The two key factors driving markets right now
Factor one: recessionary calls in the wake of the bank lending collapse
The NY Fed probability of a recession index, climbed to its highest level since the GFC – with the bond market suggesting the Fed will make several rate cuts this year - as the corporate world is in pain. Amid recessionary calls – the growth proxy, oil, is gathering some short-term bearish calls. But moreover - the collapse of SVB, Signature Bank, and Silvergate Capital brings the issue to the surface that higher interest rates heavily impacted tech and cryptocurrency companies - and their suffering snowballed to banks. The Fed, Washington, and investors alike are all concerned. And we think this will ultimately result in VC and crypto firms having more restrictive access to capital in the future, and this will ultimately impact some innovation. The US KBW Bank Index shed 24% in three days – that’s its biggest pullback since COVID19.
So what’s next? The Fed is launching an internal probe into what went wrong with SVB, just a day after issuing an emergency term funding program. But, given there are still so many unknowns - some investors are fretting about the strength of liquidity in the lending market – especially those lending to tech or cryptocurrency firms. So we see investors and traders could likely continue to exercise caution, in the banking sector. We also think options for downside protection could be utilized, in case of further sharp falls in lending companies' shares. Inversely, buying in safe-haven currencies could pick up - in the Japanese Yen and Swiss Franc. And in equities - from a sector perspective – we think the fragility of these markets - reinforces Saxo’s view - that physical sectors i.e. the Defence and commodity sectors, will continue to outperform the intangibles – such as the technology sector and companies tied to them.
Gold is gaining increasing interest
With inflation remaining at historical highs, recession calls getting louder, and bond yields falling, with the market expecting the Fed will cut rates - gold seems supported. Historically gold rallies in times of uncertainty, and also rallied strongly the last three times the Fed paused rate rises and moved to cutting. Gold broke over the key $1900 level, and that could signal the end of the February sell-off, with the market now awaiting to see if gold can head to $1950. The last time Fed cut rates in 2019, gold rallied 61%. If that happens, Saxo’s Outrageous Prediction of gold hitting $3,000 could come true.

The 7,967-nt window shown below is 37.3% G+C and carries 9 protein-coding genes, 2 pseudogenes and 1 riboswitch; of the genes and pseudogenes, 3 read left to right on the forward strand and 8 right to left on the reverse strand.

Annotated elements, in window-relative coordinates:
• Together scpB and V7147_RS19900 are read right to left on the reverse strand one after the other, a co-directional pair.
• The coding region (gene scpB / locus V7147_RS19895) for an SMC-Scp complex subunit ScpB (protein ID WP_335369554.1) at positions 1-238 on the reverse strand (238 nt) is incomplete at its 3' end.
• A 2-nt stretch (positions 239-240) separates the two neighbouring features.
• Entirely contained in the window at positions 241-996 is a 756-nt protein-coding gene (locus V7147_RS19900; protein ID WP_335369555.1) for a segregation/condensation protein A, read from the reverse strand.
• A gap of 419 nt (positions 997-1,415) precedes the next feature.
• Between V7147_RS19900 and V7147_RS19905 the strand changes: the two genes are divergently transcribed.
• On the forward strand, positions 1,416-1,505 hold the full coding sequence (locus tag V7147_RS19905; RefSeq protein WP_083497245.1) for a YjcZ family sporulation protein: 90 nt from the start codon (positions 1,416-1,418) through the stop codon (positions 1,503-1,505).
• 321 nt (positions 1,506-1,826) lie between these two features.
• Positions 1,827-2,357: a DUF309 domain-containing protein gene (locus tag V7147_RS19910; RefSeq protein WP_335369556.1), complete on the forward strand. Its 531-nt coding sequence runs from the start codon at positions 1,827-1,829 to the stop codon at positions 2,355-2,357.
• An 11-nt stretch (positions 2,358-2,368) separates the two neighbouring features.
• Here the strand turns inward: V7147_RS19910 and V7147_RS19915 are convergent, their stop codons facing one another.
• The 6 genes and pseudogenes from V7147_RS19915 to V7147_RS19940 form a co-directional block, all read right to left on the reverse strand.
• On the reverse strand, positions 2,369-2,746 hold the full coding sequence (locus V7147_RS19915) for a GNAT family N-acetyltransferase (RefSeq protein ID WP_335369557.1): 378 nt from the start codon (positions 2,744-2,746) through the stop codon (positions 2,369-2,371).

Factor two: China’s economy is strongly rebounding - supporting metals
We’ve been speaking a lot about Chinese steel mills getting ready for peak construction season - which runs from March through to June. And now fresh data is showing both steel stockpiles and iron ore inventories are falling – which implies there is a need to top up stockpiles. We think buying of iron ore will likely continue in 2023, along with other metals including copper and aluminium - as the re-opening picks up pace. This rhetoric is also being reflected in higher prices of copper, and iron ore and that’s supporting shares of major companies in these fields (for more refer to Saxo’s commodity equity basket for inspiration).
What’s on the economic horizon for the rest of the week
The US inflation read (CPI) will be watched, expected to show inflation is slowing but remaining high. The Fed is expected to hike by 0.25% next week, then make several cuts ahead.
China’s industrial production numbers out on Wednesday expected to show its economy’s production is sharply picking up. The data could be a positive catalyst for commodity metal prices.
On Friday, a big test will be the ECB’s decision on rates. The ECB will be the first central bank to react to the demise of several US lenders. The market expects a 50bps (0.5%) hike, but there’s a chance of a 0.25% hike. Keep an eye on guidance – given there’s been a pullback in expectations for hikes ahead. Watching the USDEUR will be key
Company news to be across that could move sectors
VW revs up its 5-year spending plan to €180b($193b) to challenge Tesla’s EV leadership.
Europe’s biggest carmaker, VW, said about 70% of the investment will go to EVs and software. This highlights Saxo’s bullish view on demand increasing for industrial metals such as copper, aluminium, and lithium (essential in EVs). Next, BMW’s results on Wednesday - should also map out how they will be vying to capture market share, from Tesla and BYD
Adobe will be one to watch, and it could pull the AI string
Adobe's core business revenue is expected to report one of the biggest quarter-over-quarter drops in six years. So they could flip – and announce job cuts – despite previously pledging not to make companywide cuts this year. Also, look out for commentary on Adobe’s planned takeover of Figma - as the deal is in the air.
FedEx will be vital to watch, as logistics proxyIt appears e-commerce demand has been waning. FedEx will need to show progress on how it is restructuring has positively impacted the business after cutting staff by about 10%.